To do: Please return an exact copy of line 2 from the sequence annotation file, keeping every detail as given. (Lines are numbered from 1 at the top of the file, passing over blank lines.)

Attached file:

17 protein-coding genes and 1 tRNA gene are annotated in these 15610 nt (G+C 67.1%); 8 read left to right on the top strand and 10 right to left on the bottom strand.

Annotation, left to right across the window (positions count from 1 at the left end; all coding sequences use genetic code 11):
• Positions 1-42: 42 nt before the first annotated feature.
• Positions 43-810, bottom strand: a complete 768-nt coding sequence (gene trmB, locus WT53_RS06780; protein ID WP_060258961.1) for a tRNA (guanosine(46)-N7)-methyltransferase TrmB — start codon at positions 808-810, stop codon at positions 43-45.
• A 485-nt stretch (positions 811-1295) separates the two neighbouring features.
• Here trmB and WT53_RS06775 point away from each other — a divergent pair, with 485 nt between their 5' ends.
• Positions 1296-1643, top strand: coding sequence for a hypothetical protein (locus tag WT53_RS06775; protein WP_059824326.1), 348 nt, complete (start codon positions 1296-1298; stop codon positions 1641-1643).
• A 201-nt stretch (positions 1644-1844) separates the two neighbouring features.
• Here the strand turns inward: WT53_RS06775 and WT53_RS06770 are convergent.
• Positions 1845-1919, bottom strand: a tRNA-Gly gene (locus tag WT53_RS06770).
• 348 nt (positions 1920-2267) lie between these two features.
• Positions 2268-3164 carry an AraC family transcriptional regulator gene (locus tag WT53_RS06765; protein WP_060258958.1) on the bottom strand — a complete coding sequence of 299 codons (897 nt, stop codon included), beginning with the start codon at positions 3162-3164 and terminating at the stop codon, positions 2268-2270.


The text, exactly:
Annotation, left to right across the window (positions count from 1 at the left end; all coding sequences use genetic code 11):